Not that we shouldn’t try. Amateur debunkers will increase the credibility of amateur Bigfooters in the long run. (Or not, if this is all hoaxery, as big a stretch as I think that is.) I’m just glad there are so many OTHER folks out there willing to split hairs on the track debate. I like to discuss the animal, personally. 🙂

  3. yetifan responds:

    Great use of the scientific method here…something all those involved with Bigfoot Studies, whether believer or skeptic, need to always keep in mind in every specific instance.

  4. DWA responds:

    I agree with things-in-the-woods on this too: The good old days. They weren’t better.

    The internet has allowed fools to rush in for sure. It’s also exponentially increased informed discussion, and puts the dreck out on the back stoop very quickly. That bias thing can’t take such a hold now, because biases get more scrutiny. Info exchange happens almost instantaneously; you get the colossal squid shot and the chimp spear as they happen, almost. More opinions, and better ones, get to more people faster.

    There are still some egregious biases out there (like Bobbie Short thinking it’s a hominid and not an ape on the feet alone). Heck, she may be right. But now we can shed more light, quicker.

    The ultimate light, of course, being still to come.

  5. busterggi responds:

    This is exactly the sort of thing cryptozoologists need to do to strengthen their credibility with the scientific establishment.

  6. dogu4 responds:

    Anymore of this objective, dispassionate and empirically based criticism of cryptozoology in general and bigfoot in particular and the field might rightfully be accused of becoming a science, at least tangetially, if we mean science as a method of investigation.

  7. mystery_man responds:

    DWA- I agree. I also believe that it could quite possibly be tough to tell a good fake from the real thing considering there is no undisputed holotype for what a real one should look like. With the Wallace prints, we have that line to go by, but it may not be easy with other fake prints made by a very determined hoaxer. The examination of foot pressure and dermal ridges are a good start but it is still going to be tough to tell by footprints alone. I also agree with things-in-the-woods in that the “old fashioned way” could create a type of bias when looking at tracks.

    I feel there is a lot riding on the future credibility of cryptozoology as to whether we can discount hoaxes and focus on the more reliable evidence to be found and this may have to involve coming up with more scientific standards by which to judge tracks, etc. In my opinion, there has been more of a tendency to think this way within the field. In this sense, I personally feel that absolutely Bigfoot researchers as a whole are getting better at sifting out these hoaxes and pranks. In addition, the widespread use of the net can also help in that these hoaxes that are found are quickly passed along before too much misinformation can spread. For the most part, I think the people that seriously study Bigfoot are becoming much more discriminating with what they find and that the field for the most part has made changes for the better. A more scientific approach to the evidence is becoming more widely embraced and I feel this is going to do a lot towards the perception of cryptozoology as a legitimate science. Just in the time I’ve been on this blog, I’ve seen a shift for the better, more of a sort of willingness to question the evidence presented and look at it from a more skeptical viewpoint without being immediately taken in. I wish the hoaxes would stop, but I do not think that is likely to happen anytime soon so it is important to expunge this stuff from the datapool and make efforts to scientifically determine what constitutes a fake.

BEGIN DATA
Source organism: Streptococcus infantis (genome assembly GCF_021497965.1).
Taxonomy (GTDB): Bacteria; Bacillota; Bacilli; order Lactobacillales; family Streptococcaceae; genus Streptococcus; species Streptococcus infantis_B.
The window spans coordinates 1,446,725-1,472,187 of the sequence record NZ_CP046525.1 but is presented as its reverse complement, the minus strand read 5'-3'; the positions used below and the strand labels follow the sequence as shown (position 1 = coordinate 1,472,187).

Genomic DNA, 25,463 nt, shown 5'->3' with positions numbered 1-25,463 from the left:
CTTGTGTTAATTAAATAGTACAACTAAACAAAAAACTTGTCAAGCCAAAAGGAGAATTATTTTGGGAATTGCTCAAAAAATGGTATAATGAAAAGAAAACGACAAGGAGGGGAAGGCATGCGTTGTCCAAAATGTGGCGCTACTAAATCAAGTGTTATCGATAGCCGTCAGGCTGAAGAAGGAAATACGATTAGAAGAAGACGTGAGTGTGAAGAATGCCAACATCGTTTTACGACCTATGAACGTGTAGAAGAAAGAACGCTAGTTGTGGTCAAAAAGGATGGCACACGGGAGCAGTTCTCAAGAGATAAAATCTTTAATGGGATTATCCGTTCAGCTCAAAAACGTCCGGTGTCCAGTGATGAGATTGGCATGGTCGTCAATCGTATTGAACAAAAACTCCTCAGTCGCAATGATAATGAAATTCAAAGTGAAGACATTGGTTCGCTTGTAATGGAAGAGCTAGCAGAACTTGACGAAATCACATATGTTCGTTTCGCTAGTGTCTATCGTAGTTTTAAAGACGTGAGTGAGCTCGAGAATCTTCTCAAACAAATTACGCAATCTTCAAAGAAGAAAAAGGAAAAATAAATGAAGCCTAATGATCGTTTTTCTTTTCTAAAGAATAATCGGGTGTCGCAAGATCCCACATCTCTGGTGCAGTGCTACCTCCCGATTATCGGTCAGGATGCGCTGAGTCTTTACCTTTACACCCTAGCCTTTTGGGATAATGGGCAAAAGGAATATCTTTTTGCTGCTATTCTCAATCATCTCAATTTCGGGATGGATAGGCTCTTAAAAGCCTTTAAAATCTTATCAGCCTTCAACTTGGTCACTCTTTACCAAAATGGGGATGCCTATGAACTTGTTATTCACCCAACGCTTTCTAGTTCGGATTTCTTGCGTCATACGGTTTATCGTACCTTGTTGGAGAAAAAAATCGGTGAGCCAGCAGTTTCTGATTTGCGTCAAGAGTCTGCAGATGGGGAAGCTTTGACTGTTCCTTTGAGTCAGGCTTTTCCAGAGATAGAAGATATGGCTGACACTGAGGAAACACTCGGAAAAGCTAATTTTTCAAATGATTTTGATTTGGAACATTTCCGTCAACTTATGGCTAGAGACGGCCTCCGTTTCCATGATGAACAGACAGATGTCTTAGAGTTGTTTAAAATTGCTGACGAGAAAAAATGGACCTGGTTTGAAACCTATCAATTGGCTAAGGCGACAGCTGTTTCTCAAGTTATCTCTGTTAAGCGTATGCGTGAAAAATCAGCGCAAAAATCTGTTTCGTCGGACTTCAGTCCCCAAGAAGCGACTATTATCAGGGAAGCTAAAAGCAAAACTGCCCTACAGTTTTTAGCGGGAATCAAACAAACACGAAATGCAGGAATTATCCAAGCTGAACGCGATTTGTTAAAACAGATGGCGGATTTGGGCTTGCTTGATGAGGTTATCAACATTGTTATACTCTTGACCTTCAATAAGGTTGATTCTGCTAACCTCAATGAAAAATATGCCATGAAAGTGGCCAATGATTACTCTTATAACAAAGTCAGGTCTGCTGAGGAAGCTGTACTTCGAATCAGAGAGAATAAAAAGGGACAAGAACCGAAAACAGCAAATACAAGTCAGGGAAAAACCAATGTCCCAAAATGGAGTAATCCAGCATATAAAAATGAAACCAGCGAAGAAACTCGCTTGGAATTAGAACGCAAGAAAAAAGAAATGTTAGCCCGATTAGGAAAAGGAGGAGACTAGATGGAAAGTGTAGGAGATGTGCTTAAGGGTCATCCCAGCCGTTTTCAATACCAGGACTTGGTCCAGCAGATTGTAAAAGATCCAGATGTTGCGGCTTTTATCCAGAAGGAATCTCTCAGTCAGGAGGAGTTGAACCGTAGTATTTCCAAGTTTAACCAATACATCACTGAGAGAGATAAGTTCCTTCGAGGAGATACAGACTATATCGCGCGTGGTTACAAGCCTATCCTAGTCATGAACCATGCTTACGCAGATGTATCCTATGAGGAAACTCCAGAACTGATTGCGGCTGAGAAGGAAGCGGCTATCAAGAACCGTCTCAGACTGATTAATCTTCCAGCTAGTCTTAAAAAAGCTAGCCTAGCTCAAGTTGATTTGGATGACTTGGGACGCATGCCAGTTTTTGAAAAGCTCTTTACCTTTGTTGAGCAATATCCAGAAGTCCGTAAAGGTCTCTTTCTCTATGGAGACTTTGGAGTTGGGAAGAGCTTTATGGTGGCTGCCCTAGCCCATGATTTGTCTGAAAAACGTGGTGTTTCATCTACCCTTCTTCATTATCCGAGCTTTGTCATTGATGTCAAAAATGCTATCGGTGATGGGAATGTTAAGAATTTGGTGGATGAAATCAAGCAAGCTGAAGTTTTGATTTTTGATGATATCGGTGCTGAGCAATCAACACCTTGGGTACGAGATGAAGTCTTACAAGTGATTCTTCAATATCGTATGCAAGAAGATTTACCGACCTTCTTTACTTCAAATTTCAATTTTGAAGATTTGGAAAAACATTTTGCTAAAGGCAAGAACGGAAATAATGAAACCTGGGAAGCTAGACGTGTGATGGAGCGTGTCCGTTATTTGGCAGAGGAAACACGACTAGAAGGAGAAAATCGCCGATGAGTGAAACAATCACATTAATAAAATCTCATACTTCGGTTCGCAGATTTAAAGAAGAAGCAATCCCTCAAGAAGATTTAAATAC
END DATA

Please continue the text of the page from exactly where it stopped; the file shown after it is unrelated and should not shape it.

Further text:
8. kittenz responds:

    Very interesting.

    I think what it comes down to is that, regardless of how compelling indirect evidence such as footprints may be, the existence of a previously undescribed animal cannot be confirmed except by examination of the animal itself.

  9. greywolf responds:

    The people who go out and fake tracks for what ever reasons when discovered should be publicly treated in court for some type of legal violation since time and money is spent by others to investigate and search those areas for the animal. When that starts to happen then the tracking will yeild more results. This is tough to do without crackpots and other types messing around with the evidence or making evidence.

  10. joppa responds:

    I am not impressed with “too perfect” tracks especially if they are not connected with a credible sighting. However, if I am 40 miles into the Bob Marshall wilderness, then I’m very impressed if I come across tracks.

    There are simply too many hoaxers out there, and I’m convinced that the real creature makes every effort to avoid leaving tracks if it can. So tracks to me are a curiosity and only serve to make me keep my eyes open a little wider.